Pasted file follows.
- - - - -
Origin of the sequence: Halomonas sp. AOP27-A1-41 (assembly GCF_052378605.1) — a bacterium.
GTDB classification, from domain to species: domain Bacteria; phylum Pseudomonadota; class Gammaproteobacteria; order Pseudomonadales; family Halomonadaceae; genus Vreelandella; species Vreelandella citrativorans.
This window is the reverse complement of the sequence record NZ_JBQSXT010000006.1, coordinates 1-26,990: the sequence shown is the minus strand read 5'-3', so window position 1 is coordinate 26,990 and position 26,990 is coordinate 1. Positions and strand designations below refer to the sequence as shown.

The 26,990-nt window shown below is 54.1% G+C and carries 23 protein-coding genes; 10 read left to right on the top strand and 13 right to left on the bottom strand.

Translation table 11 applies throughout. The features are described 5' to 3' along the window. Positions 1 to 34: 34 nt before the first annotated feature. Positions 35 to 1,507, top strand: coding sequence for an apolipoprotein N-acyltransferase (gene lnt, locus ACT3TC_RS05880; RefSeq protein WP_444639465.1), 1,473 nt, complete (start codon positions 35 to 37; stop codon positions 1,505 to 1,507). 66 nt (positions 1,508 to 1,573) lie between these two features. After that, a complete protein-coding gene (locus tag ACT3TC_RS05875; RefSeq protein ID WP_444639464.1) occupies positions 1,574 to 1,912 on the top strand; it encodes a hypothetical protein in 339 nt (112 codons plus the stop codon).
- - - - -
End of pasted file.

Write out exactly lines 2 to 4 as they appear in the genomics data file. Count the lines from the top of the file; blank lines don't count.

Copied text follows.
GTDB classification, from domain to species: domain Bacteria; phylum Pseudomonadota; class Gammaproteobacteria; order Pseudomonadales; family Halomonadaceae; genus Vreelandella; species Vreelandella citrativorans.
This window is the reverse complement of the sequence record NZ_JBQSXT010000006.1, coordinates 1-26,990: the sequence shown is the minus strand read 5'-3', so window position 1 is coordinate 26,990 and position 26,990 is coordinate 1. Positions and strand designations below refer to the sequence as shown.

The 26,990-nt window shown below is 54.1% G+C and carries 23 protein-coding genes; 10 read left to right on the top strand and 13 right to left on the bottom strand.